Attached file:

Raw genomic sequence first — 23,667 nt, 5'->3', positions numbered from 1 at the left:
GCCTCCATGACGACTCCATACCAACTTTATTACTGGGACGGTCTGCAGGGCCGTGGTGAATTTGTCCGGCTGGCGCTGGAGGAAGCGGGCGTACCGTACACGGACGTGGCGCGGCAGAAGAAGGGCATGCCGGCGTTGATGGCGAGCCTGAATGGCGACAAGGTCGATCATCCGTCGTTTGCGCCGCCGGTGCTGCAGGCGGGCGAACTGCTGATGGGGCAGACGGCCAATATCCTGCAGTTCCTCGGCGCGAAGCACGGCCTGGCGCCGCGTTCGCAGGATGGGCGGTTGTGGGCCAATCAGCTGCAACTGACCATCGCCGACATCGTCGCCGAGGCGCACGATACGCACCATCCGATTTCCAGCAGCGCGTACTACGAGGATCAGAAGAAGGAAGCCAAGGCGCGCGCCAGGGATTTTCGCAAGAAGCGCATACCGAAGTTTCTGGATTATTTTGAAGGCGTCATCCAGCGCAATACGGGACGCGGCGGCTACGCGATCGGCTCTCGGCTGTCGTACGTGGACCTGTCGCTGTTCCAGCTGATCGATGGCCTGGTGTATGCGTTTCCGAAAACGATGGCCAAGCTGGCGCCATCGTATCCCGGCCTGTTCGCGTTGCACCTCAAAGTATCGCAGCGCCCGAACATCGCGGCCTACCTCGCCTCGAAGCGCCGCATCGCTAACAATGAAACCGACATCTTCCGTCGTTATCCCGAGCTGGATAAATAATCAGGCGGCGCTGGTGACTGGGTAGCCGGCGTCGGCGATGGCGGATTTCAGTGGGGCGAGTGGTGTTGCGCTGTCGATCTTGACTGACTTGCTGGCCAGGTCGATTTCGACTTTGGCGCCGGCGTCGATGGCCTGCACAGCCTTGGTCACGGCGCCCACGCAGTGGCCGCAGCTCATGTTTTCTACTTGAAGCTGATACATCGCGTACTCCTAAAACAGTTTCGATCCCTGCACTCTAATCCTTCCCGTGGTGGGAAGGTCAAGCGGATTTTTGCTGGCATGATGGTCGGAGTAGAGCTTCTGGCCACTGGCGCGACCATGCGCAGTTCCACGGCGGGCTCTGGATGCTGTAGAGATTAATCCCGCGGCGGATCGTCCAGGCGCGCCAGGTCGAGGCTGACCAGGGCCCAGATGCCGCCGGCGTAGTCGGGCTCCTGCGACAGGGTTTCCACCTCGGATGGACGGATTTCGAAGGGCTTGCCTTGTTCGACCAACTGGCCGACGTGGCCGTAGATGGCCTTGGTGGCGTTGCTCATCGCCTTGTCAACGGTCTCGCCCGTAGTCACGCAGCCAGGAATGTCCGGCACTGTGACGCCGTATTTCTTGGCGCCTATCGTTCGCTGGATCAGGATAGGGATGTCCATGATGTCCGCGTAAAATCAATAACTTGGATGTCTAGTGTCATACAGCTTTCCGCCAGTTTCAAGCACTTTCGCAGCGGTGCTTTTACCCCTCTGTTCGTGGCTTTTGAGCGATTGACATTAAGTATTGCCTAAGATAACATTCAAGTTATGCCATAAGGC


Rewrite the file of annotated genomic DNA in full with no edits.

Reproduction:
Raw genomic sequence first — 23,667 nt, 5'->3', positions numbered from 1 at the left:
GCCTCCATGACGACTCCATACCAACTTTATTACTGGGACGGTCTGCAGGGCCGTGGTGAATTTGTCCGGCTGGCGCTGGAGGAAGCGGGCGTACCGTACACGGACGTGGCGCGGCAGAAGAAGGGCATGCCGGCGTTGATGGCGAGCCTGAATGGCGACAAGGTCGATCATCCGTCGTTTGCGCCGCCGGTGCTGCAGGCGGGCGAACTGCTGATGGGGCAGACGGCCAATATCCTGCAGTTCCTCGGCGCGAAGCACGGCCTGGCGCCGCGTTCGCAGGATGGGCGGTTGTGGGCCAATCAGCTGCAACTGACCATCGCCGACATCGTCGCCGAGGCGCACGATACGCACCATCCGATTTCCAGCAGCGCGTACTACGAGGATCAGAAGAAGGAAGCCAAGGCGCGCGCCAGGGATTTTCGCAAGAAGCGCATACCGAAGTTTCTGGATTATTTTGAAGGCGTCATCCAGCGCAATACGGGACGCGGCGGCTACGCGATCGGCTCTCGGCTGTCGTACGTGGACCTGTCGCTGTTCCAGCTGATCGATGGCCTGGTGTATGCGTTTCCGAAAACGATGGCCAAGCTGGCGCCATCGTATCCCGGCCTGTTCGCGTTGCACCTCAAAGTATCGCAGCGCCCGAACATCGCGGCCTACCTCGCCTCGAAGCGCCGCATCGCTAACAATGAAACCGACATCTTCCGTCGTTATCCCGAGCTGGATAAATAATCAGGCGGCGCTGGTGACTGGGTAGCCGGCGTCGGCGATGGCGGATTTCAGTGGGGCGAGTGGTGTTGCGCTGTCGATCTTGACTGACTTGCTGGCCAGGTCGATTTCGACTTTGGCGCCGGCGTCGATGGCCTGCACAGCCTTGGTCACGGCGCCCACGCAGTGGCCGCAGCTCATGTTTTCTACTTGAAGCTGATACATCGCGTACTCCTAAAACAGTTTCGATCCCTGCACTCTAATCCTTCCCGTGGTGGGAAGGTCAAGCGGATTTTTGCTGGCATGATGGTCGGAGTAGAGCTTCTGGCCACTGGCGCGACCATGCGCAGTTCCACGGCGGGCTCTGGATGCTGTAGAGATTAATCCCGCGGCGGATCGTCCAGGCGCGCCAGGTCGAGGCTGACCAGGGCCCAGATGCCGCCGGCGTAGTCGGGCTCCTGCGACAGGGTTTCCACCTCGGATGGACGGATTTCGAAGGGCTTGCCTTGTTCGACCAACTGGCCGACGTGGCCGTAGATGGCCTTGGTGGCGTTGCTCATCGCCTTGTCAACGGTCTCGCCCGTAGTCACGCAGCCAGGAATGTCCGGCACTGTGACGCCGTATTTCTTGGCGCCTATCGTTCGCTGGATCAGGATAGGGATGTCCATGATGTCCGCGTAAAATCAATAACTTGGATGTCTAGTGTCATACAGCTTTCCGCCAGTTTCAAGCACTTTCGCAGCGGTGCTTTTACCCCTCTGTTCGTGGCTTTTGAGCGATTGACATTAAGTATTGCCTAAGATAACATTCAAGTTATGCCATAAGGC